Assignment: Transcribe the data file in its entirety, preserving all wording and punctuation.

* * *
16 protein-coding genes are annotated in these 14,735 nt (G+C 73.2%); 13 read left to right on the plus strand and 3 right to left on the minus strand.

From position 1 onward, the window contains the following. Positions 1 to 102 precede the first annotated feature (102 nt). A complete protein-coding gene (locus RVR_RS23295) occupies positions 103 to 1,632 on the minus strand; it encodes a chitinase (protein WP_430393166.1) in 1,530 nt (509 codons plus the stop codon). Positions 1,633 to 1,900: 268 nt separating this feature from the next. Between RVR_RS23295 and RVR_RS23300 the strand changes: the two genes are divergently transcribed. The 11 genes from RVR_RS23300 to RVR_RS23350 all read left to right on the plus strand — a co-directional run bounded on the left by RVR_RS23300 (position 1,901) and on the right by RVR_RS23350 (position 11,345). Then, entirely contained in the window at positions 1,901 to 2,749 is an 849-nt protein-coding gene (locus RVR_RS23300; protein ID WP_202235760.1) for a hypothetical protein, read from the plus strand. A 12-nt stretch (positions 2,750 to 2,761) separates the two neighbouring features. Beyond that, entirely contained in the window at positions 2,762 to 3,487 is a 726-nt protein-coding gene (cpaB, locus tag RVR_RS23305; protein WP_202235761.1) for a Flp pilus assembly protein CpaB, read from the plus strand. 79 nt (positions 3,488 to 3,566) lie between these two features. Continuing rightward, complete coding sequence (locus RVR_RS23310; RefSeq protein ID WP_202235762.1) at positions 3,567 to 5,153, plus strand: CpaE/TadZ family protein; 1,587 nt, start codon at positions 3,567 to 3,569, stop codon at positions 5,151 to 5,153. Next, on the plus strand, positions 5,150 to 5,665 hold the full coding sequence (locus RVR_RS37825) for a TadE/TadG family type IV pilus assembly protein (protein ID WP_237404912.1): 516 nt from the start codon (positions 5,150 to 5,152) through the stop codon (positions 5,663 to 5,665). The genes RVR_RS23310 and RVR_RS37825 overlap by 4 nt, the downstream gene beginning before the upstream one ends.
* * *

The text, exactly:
16 protein-coding genes are annotated in these 14,735 nt (G+C 73.2%); 13 read left to right on the plus strand and 3 right to left on the minus strand.

From position 1 onward, the window contains the following. Positions 1 to 102 precede the first annotated feature (102 nt). A complete protein-coding gene (locus RVR_RS23295) occupies positions 103 to 1,632 on the minus strand; it encodes a chitinase (protein WP_430393166.1) in 1,530 nt (509 codons plus the stop codon). Positions 1,633 to 1,900: 268 nt separating this feature from the next. Between RVR_RS23295 and RVR_RS23300 the strand changes: the two genes are divergently transcribed. The 11 genes from RVR_RS23300 to RVR_RS23350 all read left to right on the plus strand — a co-directional run bounded on the left by RVR_RS23300 (position 1,901) and on the right by RVR_RS23350 (position 11,345). Then, entirely contained in the window at positions 1,901 to 2,749 is an 849-nt protein-coding gene (locus RVR_RS23300; protein ID WP_202235760.1) for a hypothetical protein, read from the plus strand. A 12-nt stretch (positions 2,750 to 2,761) separates the two neighbouring features. Beyond that, entirely contained in the window at positions 2,762 to 3,487 is a 726-nt protein-coding gene (cpaB, locus tag RVR_RS23305; protein WP_202235761.1) for a Flp pilus assembly protein CpaB, read from the plus strand. 79 nt (positions 3,488 to 3,566) lie between these two features. Continuing rightward, complete coding sequence (locus RVR_RS23310; RefSeq protein ID WP_202235762.1) at positions 3,567 to 5,153, plus strand: CpaE/TadZ family protein; 1,587 nt, start codon at positions 3,567 to 3,569, stop codon at positions 5,151 to 5,153. Next, on the plus strand, positions 5,150 to 5,665 hold the full coding sequence (locus RVR_RS37825) for a TadE/TadG family type IV pilus assembly protein (protein ID WP_237404912.1): 516 nt from the start codon (positions 5,150 to 5,152) through the stop codon (positions 5,663 to 5,665). The genes RVR_RS23310 and RVR_RS37825 overlap by 4 nt, the downstream gene beginning before the upstream one ends.